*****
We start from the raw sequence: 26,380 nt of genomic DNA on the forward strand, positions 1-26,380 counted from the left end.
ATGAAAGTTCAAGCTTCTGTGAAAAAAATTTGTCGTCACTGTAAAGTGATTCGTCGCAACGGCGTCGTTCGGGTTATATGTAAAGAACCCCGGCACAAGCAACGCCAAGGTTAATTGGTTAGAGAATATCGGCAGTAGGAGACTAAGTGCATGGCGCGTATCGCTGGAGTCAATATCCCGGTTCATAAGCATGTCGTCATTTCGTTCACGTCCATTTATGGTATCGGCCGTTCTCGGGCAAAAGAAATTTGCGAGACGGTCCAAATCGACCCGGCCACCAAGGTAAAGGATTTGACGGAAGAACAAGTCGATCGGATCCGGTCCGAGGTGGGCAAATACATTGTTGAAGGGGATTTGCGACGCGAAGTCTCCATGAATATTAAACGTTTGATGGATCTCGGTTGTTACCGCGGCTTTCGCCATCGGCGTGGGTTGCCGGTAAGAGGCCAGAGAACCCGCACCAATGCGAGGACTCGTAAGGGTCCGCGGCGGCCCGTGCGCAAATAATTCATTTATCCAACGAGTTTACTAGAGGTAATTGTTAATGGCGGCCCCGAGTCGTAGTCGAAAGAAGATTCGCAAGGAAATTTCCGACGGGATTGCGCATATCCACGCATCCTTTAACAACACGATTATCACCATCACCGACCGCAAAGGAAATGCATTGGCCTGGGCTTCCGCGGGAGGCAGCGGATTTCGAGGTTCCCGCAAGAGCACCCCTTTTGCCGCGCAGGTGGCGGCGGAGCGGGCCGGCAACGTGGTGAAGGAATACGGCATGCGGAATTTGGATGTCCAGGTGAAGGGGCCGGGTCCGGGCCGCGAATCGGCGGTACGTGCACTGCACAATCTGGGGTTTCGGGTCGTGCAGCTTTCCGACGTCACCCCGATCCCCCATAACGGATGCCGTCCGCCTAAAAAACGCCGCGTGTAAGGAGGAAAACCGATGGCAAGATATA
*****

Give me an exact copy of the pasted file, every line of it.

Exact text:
We start from the raw sequence: 26,380 nt of genomic DNA on the forward strand, positions 1-26,380 counted from the left end.
ATGAAAGTTCAAGCTTCTGTGAAAAAAATTTGTCGTCACTGTAAAGTGATTCGTCGCAACGGCGTCGTTCGGGTTATATGTAAAGAACCCCGGCACAAGCAACGCCAAGGTTAATTGGTTAGAGAATATCGGCAGTAGGAGACTAAGTGCATGGCGCGTATCGCTGGAGTCAATATCCCGGTTCATAAGCATGTCGTCATTTCGTTCACGTCCATTTATGGTATCGGCCGTTCTCGGGCAAAAGAAATTTGCGAGACGGTCCAAATCGACCCGGCCACCAAGGTAAAGGATTTGACGGAAGAACAAGTCGATCGGATCCGGTCCGAGGTGGGCAAATACATTGTTGAAGGGGATTTGCGACGCGAAGTCTCCATGAATATTAAACGTTTGATGGATCTCGGTTGTTACCGCGGCTTTCGCCATCGGCGTGGGTTGCCGGTAAGAGGCCAGAGAACCCGCACCAATGCGAGGACTCGTAAGGGTCCGCGGCGGCCCGTGCGCAAATAATTCATTTATCCAACGAGTTTACTAGAGGTAATTGTTAATGGCGGCCCCGAGTCGTAGTCGAAAGAAGATTCGCAAGGAAATTTCCGACGGGATTGCGCATATCCACGCATCCTTTAACAACACGATTATCACCATCACCGACCGCAAAGGAAATGCATTGGCCTGGGCTTCCGCGGGAGGCAGCGGATTTCGAGGTTCCCGCAAGAGCACCCCTTTTGCCGCGCAGGTGGCGGCGGAGCGGGCCGGCAACGTGGTGAAGGAATACGGCATGCGGAATTTGGATGTCCAGGTGAAGGGGCCGGGTCCGGGCCGCGAATCGGCGGTACGTGCACTGCACAATCTGGGGTTTCGGGTCGTGCAGCTTTCCGACGTCACCCCGATCCCCCATAACGGATGCCGTCCGCCTAAAAAACGCCGCGTGTAAGGAGGAAAACCGATGGCAAGATATA